Friday, May 13, 2005


If metaphor is the basis for our God talk, and doctrines are the rules that tell us how to use our metaphors, then creeds are standard forms of the metaphors -- reference implementations, to borrow a term from the high tech world.

For most of our history, Christians have used creeds as common confessions of our faith. Three ecumenical creeds have emerged as most important: the Apostles' Creed, the Nicene Creed and the Athanasian Creed. These three creeds are each confessions of faith in God as Trinity.

Some Christians are suspicious of creeds. "No creed but Christ" is a common slogan in some circles, though this slogan itself functions something like a creed. Others don't like creeds because they perceive them as a checklist of facts you must believe in order to be a Real Christian™.

I think both these positions are based on misunderstandings of what creeds are and their relationship to faith.

Jaroslav Pelikan says it this way:
My faith life, like that of everyone else, fluctuates. And so, I’m not asked of a Sunday morning "As of 9:20, what do you believe?", and then you sit down with a three by five index card and say "Now let's see what do I believe today?" No, that's not what they're asking me. They're asking me, "Are you a member of a community which now for a millennium and a half has said "We believe in one God...'"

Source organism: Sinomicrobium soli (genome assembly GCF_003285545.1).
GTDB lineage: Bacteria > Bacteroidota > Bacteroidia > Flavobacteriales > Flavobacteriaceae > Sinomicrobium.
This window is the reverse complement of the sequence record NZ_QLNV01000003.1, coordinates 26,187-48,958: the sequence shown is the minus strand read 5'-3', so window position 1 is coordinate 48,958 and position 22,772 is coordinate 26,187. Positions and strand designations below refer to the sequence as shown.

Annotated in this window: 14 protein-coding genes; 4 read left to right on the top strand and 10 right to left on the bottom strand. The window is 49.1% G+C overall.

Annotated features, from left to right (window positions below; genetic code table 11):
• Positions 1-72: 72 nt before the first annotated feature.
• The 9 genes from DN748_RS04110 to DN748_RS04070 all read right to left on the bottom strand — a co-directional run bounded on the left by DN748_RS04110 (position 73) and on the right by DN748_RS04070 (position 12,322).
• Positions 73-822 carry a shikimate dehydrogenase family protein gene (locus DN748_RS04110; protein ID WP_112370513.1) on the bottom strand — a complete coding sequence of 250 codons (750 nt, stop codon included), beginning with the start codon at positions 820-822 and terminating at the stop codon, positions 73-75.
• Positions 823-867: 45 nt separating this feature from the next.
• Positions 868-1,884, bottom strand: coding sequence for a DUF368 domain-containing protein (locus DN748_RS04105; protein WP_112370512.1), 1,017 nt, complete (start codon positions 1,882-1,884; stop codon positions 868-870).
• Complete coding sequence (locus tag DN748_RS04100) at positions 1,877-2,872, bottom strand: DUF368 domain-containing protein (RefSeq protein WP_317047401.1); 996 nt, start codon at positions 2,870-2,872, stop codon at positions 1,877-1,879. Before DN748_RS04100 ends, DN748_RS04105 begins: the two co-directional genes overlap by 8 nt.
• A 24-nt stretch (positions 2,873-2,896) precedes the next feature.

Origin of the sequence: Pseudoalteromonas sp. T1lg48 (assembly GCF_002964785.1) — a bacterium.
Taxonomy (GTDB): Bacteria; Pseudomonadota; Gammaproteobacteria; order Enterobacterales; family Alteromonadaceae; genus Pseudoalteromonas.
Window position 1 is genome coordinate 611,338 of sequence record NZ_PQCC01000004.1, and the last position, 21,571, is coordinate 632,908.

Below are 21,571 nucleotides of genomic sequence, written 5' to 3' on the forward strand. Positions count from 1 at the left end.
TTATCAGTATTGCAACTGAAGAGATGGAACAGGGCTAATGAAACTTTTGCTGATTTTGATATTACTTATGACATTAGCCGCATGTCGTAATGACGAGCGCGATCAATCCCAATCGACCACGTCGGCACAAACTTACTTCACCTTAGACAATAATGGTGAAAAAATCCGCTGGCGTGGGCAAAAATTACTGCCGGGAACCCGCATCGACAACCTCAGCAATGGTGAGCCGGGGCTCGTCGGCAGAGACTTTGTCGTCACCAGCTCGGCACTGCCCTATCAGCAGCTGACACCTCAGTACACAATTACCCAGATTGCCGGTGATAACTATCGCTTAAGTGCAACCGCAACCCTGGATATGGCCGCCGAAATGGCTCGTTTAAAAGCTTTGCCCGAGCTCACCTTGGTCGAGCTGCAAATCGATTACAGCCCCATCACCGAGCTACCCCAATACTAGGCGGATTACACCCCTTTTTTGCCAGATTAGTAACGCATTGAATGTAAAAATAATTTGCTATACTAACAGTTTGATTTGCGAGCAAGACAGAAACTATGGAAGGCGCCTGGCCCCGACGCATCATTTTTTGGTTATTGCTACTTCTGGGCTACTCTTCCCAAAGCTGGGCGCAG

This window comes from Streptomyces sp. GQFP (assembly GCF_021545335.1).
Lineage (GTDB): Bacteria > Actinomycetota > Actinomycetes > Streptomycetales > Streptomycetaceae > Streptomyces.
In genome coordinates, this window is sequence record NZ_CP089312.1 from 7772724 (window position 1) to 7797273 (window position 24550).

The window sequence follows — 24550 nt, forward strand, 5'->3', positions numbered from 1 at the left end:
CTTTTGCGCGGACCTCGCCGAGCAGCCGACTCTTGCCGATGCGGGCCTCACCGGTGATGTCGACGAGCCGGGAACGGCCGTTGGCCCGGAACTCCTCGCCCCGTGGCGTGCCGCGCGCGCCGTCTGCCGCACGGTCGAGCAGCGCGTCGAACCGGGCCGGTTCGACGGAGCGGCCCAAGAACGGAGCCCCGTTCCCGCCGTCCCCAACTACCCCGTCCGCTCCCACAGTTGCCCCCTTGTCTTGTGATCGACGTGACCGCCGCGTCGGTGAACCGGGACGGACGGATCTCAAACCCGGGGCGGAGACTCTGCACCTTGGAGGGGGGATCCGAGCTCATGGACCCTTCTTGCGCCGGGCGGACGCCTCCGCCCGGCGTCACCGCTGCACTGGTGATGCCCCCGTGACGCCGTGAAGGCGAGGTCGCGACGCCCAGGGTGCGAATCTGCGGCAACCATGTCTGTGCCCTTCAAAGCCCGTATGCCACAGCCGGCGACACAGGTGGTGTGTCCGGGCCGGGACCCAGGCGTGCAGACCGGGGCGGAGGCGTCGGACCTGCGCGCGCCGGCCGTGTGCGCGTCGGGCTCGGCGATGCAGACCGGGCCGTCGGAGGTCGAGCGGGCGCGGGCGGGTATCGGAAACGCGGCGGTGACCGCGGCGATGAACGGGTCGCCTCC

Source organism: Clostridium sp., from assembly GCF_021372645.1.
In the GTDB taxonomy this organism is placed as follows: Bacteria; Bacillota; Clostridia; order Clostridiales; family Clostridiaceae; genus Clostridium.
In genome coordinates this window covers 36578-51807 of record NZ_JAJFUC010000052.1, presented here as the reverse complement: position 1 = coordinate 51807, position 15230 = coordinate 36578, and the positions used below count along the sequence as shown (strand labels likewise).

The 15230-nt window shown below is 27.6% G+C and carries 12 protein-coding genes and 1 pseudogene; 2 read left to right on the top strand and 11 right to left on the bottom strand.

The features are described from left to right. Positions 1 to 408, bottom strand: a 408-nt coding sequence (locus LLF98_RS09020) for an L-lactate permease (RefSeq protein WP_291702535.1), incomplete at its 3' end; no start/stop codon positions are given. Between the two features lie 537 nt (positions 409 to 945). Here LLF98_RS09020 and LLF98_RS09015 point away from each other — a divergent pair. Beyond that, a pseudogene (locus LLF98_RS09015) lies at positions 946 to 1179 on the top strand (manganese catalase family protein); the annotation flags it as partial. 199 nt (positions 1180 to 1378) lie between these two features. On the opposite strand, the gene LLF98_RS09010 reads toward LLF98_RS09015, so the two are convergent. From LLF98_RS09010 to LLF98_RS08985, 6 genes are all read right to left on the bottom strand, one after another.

The English word "creed" comes from the Latin "credo" meaning "I believe," but when we say, "I believe in God the Father Almighty, etc." we don't mean I give my assent to the intellectual proposition that God exists. Rather we mean, I have faith in God, and then the rest of what we say in the creed identifies the God in whom I have this faith.

Ultimately, although we might not like to admit it, the God in whom we believe is identified more by the community that has gathered to worship this God than by any particular facts we happen to associate with God. When the Bible speaks of "the God of Israel" this is specifically what it means. Who is God? God is the God worshipped by Israel.

Creeds are sometimes called the "symbols" of our faith. This is a rather arcane usage, but it's one that we would do well to recover. The word "symbol" comes from a Greek word that was used to describe something business associates exchanged so that they could recognize one another when they met again.

There's an ancient legend about the Apostles' Creed that says this creed was composed by the 12 apostles on the evening of their last night together in Jerusalem, just before they went out into the rest of the world to spread the Gospel. According to the legend, each of the apostles contributed one line to the creed.

Now the legend is certainly a-historical, but it captures something that is very true. The Creeds are tokens of our common faith. They are shared by Christians throughout the world. They identify the God in whom we believe.

Continue to "Who Is God?"
Go back to "Metaphor and Heresy"


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